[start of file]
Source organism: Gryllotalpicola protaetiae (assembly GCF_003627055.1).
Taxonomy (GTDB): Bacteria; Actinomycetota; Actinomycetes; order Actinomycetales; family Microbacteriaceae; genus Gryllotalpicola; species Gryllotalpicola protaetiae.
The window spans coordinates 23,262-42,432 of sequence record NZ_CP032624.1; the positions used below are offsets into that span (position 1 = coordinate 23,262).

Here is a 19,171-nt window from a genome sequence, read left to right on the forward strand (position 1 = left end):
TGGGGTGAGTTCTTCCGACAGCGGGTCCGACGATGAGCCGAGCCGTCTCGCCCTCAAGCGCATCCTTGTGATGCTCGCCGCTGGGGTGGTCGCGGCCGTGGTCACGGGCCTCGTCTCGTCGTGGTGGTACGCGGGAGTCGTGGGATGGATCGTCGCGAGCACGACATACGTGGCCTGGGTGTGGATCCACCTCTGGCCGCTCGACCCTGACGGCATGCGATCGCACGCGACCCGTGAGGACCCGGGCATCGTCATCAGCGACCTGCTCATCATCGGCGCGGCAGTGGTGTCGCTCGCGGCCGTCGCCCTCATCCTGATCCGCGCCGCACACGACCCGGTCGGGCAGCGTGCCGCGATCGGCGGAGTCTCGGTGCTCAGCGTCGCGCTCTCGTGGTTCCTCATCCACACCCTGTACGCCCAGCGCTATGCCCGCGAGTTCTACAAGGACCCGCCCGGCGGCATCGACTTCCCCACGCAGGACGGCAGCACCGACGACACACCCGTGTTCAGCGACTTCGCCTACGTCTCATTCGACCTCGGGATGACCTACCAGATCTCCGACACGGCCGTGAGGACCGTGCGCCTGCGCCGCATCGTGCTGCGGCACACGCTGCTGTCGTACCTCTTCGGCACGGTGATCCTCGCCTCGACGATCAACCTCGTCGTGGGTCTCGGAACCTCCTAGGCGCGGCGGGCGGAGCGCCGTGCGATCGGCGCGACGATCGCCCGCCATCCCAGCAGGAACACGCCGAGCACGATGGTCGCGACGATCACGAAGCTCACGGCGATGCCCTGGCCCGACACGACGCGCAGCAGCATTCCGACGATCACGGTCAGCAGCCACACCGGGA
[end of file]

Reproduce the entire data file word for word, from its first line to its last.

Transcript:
Source organism: Gryllotalpicola protaetiae (assembly GCF_003627055.1).
Taxonomy (GTDB): Bacteria; Actinomycetota; Actinomycetes; order Actinomycetales; family Microbacteriaceae; genus Gryllotalpicola; species Gryllotalpicola protaetiae.
The window spans coordinates 23,262-42,432 of sequence record NZ_CP032624.1; the positions used below are offsets into that span (position 1 = coordinate 23,262).

Here is a 19,171-nt window from a genome sequence, read left to right on the forward strand (position 1 = left end):
TGGGGTGAGTTCTTCCGACAGCGGGTCCGACGATGAGCCGAGCCGTCTCGCCCTCAAGCGCATCCTTGTGATGCTCGCCGCTGGGGTGGTCGCGGCCGTGGTCACGGGCCTCGTCTCGTCGTGGTGGTACGCGGGAGTCGTGGGATGGATCGTCGCGAGCACGACATACGTGGCCTGGGTGTGGATCCACCTCTGGCCGCTCGACCCTGACGGCATGCGATCGCACGCGACCCGTGAGGACCCGGGCATCGTCATCAGCGACCTGCTCATCATCGGCGCGGCAGTGGTGTCGCTCGCGGCCGTCGCCCTCATCCTGATCCGCGCCGCACACGACCCGGTCGGGCAGCGTGCCGCGATCGGCGGAGTCTCGGTGCTCAGCGTCGCGCTCTCGTGGTTCCTCATCCACACCCTGTACGCCCAGCGCTATGCCCGCGAGTTCTACAAGGACCCGCCCGGCGGCATCGACTTCCCCACGCAGGACGGCAGCACCGACGACACACCCGTGTTCAGCGACTTCGCCTACGTCTCATTCGACCTCGGGATGACCTACCAGATCTCCGACACGGCCGTGAGGACCGTGCGCCTGCGCCGCATCGTGCTGCGGCACACGCTGCTGTCGTACCTCTTCGGCACGGTGATCCTCGCCTCGACGATCAACCTCGTCGTGGGTCTCGGAACCTCCTAGGCGCGGCGGGCGGAGCGCCGTGCGATCGGCGCGACGATCGCCCGCCATCCCAGCAGGAACACGCCGAGCACGATGGTCGCGACGATCACGAAGCTCACGGCGATGCCCTGGCCCGACACGACGCGCAGCAGCATTCCGACGATCACGGTCAGCAGCCACACCGGGA